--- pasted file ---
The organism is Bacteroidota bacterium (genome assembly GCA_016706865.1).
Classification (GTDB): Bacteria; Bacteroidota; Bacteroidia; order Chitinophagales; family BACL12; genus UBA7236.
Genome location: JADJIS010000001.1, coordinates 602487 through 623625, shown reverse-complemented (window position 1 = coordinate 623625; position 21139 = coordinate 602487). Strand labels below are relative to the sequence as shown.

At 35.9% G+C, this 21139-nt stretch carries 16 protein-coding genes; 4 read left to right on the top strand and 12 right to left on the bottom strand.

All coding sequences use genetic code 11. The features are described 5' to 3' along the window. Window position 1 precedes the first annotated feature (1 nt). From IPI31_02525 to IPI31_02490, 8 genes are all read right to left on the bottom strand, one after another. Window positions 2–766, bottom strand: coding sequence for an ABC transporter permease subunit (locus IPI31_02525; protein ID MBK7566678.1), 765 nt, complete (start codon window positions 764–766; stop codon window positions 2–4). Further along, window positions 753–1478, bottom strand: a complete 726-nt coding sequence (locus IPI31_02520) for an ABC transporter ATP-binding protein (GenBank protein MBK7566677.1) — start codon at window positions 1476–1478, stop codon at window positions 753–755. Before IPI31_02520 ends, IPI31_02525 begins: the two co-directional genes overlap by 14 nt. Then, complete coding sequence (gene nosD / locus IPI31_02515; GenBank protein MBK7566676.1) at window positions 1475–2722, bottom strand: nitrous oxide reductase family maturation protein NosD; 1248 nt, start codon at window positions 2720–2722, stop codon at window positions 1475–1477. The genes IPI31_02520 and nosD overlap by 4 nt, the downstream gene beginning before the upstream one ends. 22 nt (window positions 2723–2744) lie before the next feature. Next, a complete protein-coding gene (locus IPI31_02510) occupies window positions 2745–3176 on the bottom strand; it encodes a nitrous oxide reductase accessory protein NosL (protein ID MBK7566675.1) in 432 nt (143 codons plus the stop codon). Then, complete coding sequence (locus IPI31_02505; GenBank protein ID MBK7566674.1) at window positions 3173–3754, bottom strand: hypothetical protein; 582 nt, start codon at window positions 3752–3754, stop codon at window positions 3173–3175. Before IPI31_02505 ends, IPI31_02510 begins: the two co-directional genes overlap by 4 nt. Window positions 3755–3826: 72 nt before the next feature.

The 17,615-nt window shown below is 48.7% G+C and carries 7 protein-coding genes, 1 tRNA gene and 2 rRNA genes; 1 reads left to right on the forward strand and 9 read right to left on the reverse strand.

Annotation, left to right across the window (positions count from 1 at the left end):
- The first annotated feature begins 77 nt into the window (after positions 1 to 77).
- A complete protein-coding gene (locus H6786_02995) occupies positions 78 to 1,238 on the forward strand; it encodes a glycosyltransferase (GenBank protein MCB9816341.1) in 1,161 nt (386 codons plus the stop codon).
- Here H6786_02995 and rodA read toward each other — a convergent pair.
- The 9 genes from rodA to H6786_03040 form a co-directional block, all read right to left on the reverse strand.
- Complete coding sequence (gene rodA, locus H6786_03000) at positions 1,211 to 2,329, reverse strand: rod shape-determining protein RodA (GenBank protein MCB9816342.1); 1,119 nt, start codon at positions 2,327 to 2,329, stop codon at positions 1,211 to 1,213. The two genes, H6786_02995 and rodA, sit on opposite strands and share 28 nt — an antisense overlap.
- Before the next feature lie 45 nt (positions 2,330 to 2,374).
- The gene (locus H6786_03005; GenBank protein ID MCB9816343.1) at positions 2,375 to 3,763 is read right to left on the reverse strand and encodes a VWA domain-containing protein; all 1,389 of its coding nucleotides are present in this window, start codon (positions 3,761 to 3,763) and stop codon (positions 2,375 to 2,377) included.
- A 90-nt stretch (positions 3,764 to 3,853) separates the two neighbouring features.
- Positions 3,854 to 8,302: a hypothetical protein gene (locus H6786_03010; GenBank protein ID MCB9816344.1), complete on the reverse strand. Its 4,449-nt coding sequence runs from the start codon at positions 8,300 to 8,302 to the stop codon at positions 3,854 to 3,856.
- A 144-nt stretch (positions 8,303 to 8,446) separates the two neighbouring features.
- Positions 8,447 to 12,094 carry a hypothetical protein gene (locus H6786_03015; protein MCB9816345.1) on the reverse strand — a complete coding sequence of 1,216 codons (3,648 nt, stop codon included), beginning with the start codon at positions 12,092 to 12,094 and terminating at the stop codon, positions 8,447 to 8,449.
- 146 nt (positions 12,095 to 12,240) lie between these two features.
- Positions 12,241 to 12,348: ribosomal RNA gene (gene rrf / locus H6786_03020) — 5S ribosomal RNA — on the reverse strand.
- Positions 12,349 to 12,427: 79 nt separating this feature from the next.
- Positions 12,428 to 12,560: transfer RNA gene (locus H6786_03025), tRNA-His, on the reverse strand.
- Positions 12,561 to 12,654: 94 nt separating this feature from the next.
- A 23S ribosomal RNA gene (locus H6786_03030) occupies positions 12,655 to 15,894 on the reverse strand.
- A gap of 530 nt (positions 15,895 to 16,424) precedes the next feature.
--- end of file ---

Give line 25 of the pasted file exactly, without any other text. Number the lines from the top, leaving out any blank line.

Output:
- A gap of 530 nt (positions 15,895 to 16,424) precedes the next feature.